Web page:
What to Spend

Budgeting has been covered before, but it wasn't specified how much should be paid for certain types of items.  Since every garage sale is unique, it's impossible to specify exact prices for everything, but here are a few helpful ballparks for some more commonly found items.

Budgeting coins and pennies.

Books are to be found at almost any yard sale, and at wildly varying prices.  Some will be battered paperbacks, while others will be hardbacks in perfect condition with the dust jacket intact.  It really does depend on how much you want a book (or how much you think you can resell it for!), but in general -- paperbacks should be between 10¢ and 50¢, while hardbacks should be in the 50¢ to $2 realm.  Anything else is fair game: children's board books should be judged based on condition, workbooks without writing ought to cost more than filled-out workbooks, and magazines depend on the age and popularity.

Now that Blu-Ray has come about, DVDs are getting easier to find at garage sales.  Considering that they are still expensive even at used book stores, you can bet that anywhere below $5 (for a popular movie, granted) is a good deal.  VHS taps, on the other hand, are in the last stage of being phased out of people's personal collections, as VHS players break down and they have no way to retrieve them.  Don't pay more than $1 for a VHS, even if it's a popular movie -- you can find them lots of places online for much cheaper.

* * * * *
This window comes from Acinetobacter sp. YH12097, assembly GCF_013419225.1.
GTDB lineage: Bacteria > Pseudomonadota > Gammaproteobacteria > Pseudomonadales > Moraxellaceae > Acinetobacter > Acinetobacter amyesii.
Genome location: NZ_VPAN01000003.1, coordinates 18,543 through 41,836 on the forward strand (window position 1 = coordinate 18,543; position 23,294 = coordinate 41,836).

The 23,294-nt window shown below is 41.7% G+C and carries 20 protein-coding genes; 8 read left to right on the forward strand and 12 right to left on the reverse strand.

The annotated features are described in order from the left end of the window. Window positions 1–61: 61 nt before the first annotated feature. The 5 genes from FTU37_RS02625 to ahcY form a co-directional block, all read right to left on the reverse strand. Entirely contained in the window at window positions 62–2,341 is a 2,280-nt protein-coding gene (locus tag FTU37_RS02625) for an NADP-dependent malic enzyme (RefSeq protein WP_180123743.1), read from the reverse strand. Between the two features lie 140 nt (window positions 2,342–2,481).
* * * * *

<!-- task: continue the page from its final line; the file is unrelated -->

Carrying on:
Furniture varies, of course, with the size and condition, but with furniture superstores like Ikea that have classy new products at affordable prices, it's not worth it to pay more than $25 or so for someone's beat-up old couch.  Now, if you spot a beautiful, gently-used armoire for $50, well...you probably won't get a better deal on a nice antique at an antique dealer, so go ahead and splurge if you'd buy it anyway.  People selling furniture are often looking to avoid making a trip to the dump, so they're often more willing to sell it to you at a low price if you haul it away.

Here's a quick price guide to clothes:

-       Shirts, 25¢-$1 used, up to $3-4 new

-       Pants, up to $2 used, up to $5-6 new

-       Jackets, sweatshirts, coats, up to $4 used, up to $7-8 new

-       Socks, no more than 25-50¢

Whatever you would be willing to pay at a thrift shop, halve that, and you'll usually have a fair garage sale price to go by.

Kitchen items like plates and utensils are often bundled; don't fork over more than $5 for a nice set.  If you're looking at accessories and appliances, remember (it's important!) that thrift stores frequently have similar items for prices you won't have to haggle on, so consider that paying more than $5-10 is probably a poor buying decision.

If you're setting out to purchase collectibles, you'll want to do some research ahead of time.  If you have an iPhone or other portable wireless device, you can do on-site research too; this can lead you to discover that you can pay $1 and resell an item for $1,000.  Bring along any value-determining print resources you have, like trading card value books, and jog back to the car to thumb through it if you find something you're interested in.

What do you think are fair prices?  Email us at blogger@garagesalecow.com or leave your comments on this post.  Meanwhile, take a peek at GarageSaleCow.com and see what else we have in store for garage sale fanatics like you!

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